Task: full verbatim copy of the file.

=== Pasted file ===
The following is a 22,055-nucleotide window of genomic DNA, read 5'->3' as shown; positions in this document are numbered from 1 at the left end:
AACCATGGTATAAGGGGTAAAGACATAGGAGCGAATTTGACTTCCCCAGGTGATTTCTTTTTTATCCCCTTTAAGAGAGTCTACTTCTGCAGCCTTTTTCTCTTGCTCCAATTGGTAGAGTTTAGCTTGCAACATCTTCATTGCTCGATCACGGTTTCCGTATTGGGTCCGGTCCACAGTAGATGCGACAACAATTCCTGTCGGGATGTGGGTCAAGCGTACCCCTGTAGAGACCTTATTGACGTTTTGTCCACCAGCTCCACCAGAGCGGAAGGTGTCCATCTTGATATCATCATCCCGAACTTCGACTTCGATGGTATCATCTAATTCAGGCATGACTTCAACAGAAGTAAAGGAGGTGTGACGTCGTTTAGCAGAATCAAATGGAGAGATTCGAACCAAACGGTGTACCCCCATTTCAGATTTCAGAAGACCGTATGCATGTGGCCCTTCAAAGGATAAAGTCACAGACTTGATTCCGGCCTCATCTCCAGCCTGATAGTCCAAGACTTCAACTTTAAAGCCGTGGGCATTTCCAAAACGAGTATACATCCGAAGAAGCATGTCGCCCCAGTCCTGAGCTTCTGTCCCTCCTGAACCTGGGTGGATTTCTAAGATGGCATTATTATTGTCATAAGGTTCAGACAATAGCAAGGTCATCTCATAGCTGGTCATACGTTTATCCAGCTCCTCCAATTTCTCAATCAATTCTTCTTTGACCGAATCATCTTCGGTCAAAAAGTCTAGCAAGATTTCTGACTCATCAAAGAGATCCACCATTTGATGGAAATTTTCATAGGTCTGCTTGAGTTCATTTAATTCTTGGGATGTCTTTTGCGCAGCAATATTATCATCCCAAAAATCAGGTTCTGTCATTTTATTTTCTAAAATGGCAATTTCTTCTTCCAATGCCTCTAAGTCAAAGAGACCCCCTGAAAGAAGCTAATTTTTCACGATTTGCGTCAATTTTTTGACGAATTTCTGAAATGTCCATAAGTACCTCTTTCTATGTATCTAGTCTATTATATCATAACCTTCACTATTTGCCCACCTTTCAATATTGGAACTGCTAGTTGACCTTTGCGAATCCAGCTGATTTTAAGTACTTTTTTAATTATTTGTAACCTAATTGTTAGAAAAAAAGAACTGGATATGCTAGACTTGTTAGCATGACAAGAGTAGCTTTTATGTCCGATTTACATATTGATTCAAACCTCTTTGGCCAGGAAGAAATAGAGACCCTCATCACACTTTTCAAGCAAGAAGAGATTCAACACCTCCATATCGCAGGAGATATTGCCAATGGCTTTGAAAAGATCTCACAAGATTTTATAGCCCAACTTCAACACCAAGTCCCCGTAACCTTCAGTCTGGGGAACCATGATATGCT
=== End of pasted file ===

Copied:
The following is a 22,055-nucleotide window of genomic DNA, read 5'->3' as shown; positions in this document are numbered from 1 at the left end:
AACCATGGTATAAGGGGTAAAGACATAGGAGCGAATTTGACTTCCCCAGGTGATTTCTTTTTTATCCCCTTTAAGAGAGTCTACTTCTGCAGCCTTTTTCTCTTGCTCCAATTGGTAGAGTTTAGCTTGCAACATCTTCATTGCTCGATCACGGTTTCCGTATTGGGTCCGGTCCACAGTAGATGCGACAACAATTCCTGTCGGGATGTGGGTCAAGCGTACCCCTGTAGAGACCTTATTGACGTTTTGTCCACCAGCTCCACCAGAGCGGAAGGTGTCCATCTTGATATCATCATCCCGAACTTCGACTTCGATGGTATCATCTAATTCAGGCATGACTTCAACAGAAGTAAAGGAGGTGTGACGTCGTTTAGCAGAATCAAATGGAGAGATTCGAACCAAACGGTGTACCCCCATTTCAGATTTCAGAAGACCGTATGCATGTGGCCCTTCAAAGGATAAAGTCACAGACTTGATTCCGGCCTCATCTCCAGCCTGATAGTCCAAGACTTCAACTTTAAAGCCGTGGGCATTTCCAAAACGAGTATACATCCGAAGAAGCATGTCGCCCCAGTCCTGAGCTTCTGTCCCTCCTGAACCTGGGTGGATTTCTAAGATGGCATTATTATTGTCATAAGGTTCAGACAATAGCAAGGTCATCTCATAGCTGGTCATACGTTTATCCAGCTCCTCCAATTTCTCAATCAATTCTTCTTTGACCGAATCATCTTCGGTCAAAAAGTCTAGCAAGATTTCTGACTCATCAAAGAGATCCACCATTTGATGGAAATTTTCATAGGTCTGCTTGAGTTCATTTAATTCTTGGGATGTCTTTTGCGCAGCAATATTATCATCCCAAAAATCAGGTTCTGTCATTTTATTTTCTAAAATGGCAATTTCTTCTTCCAATGCCTCTAAGTCAAAGAGACCCCCTGAAAGAAGCTAATTTTTCACGATTTGCGTCAATTTTTTGACGAATTTCTGAAATGTCCATAAGTACCTCTTTCTATGTATCTAGTCTATTATATCATAACCTTCACTATTTGCCCACCTTTCAATATTGGAACTGCTAGTTGACCTTTGCGAATCCAGCTGATTTTAAGTACTTTTTTAATTATTTGTAACCTAATTGTTAGAAAAAAAGAACTGGATATGCTAGACTTGTTAGCATGACAAGAGTAGCTTTTATGTCCGATTTACATATTGATTCAAACCTCTTTGGCCAGGAAGAAATAGAGACCCTCATCACACTTTTCAAGCAAGAAGAGATTCAACACCTCCATATCGCAGGAGATATTGCCAATGGCTTTGAAAAGATCTCACAAGATTTTATAGCCCAACTTCAACACCAAGTCCCCGTAACCTTCAGTCTGGGGAACCATGATATGCT